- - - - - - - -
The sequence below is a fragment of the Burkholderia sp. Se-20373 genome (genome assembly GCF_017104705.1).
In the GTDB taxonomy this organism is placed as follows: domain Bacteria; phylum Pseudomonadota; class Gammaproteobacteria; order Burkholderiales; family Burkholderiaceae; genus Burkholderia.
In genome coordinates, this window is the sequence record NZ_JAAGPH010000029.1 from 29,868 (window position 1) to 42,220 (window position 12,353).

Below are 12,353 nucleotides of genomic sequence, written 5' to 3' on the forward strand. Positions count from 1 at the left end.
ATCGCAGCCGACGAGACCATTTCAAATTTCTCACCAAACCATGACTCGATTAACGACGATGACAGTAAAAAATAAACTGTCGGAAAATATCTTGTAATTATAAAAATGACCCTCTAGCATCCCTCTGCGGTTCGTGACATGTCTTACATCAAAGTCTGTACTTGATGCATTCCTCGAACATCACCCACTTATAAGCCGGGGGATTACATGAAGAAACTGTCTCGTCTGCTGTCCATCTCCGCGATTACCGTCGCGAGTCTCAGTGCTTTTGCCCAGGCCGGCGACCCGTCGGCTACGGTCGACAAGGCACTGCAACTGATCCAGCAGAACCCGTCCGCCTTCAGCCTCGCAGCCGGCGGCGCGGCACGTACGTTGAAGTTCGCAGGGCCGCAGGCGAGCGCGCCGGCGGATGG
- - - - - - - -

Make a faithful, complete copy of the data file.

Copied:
The sequence below is a fragment of the Burkholderia sp. Se-20373 genome (genome assembly GCF_017104705.1).
In the GTDB taxonomy this organism is placed as follows: domain Bacteria; phylum Pseudomonadota; class Gammaproteobacteria; order Burkholderiales; family Burkholderiaceae; genus Burkholderia.
In genome coordinates, this window is the sequence record NZ_JAAGPH010000029.1 from 29,868 (window position 1) to 42,220 (window position 12,353).

Below are 12,353 nucleotides of genomic sequence, written 5' to 3' on the forward strand. Positions count from 1 at the left end.
ATCGCAGCCGACGAGACCATTTCAAATTTCTCACCAAACCATGACTCGATTAACGACGATGACAGTAAAAAATAAACTGTCGGAAAATATCTTGTAATTATAAAAATGACCCTCTAGCATCCCTCTGCGGTTCGTGACATGTCTTACATCAAAGTCTGTACTTGATGCATTCCTCGAACATCACCCACTTATAAGCCGGGGGATTACATGAAGAAACTGTCTCGTCTGCTGTCCATCTCCGCGATTACCGTCGCGAGTCTCAGTGCTTTTGCCCAGGCCGGCGACCCGTCGGCTACGGTCGACAAGGCACTGCAACTGATCCAGCAGAACCCGTCCGCCTTCAGCCTCGCAGCCGGCGGCGCGGCACGTACGTTGAAGTTCGCAGGGCCGCAGGCGAGCGCGCCGGCGGATGG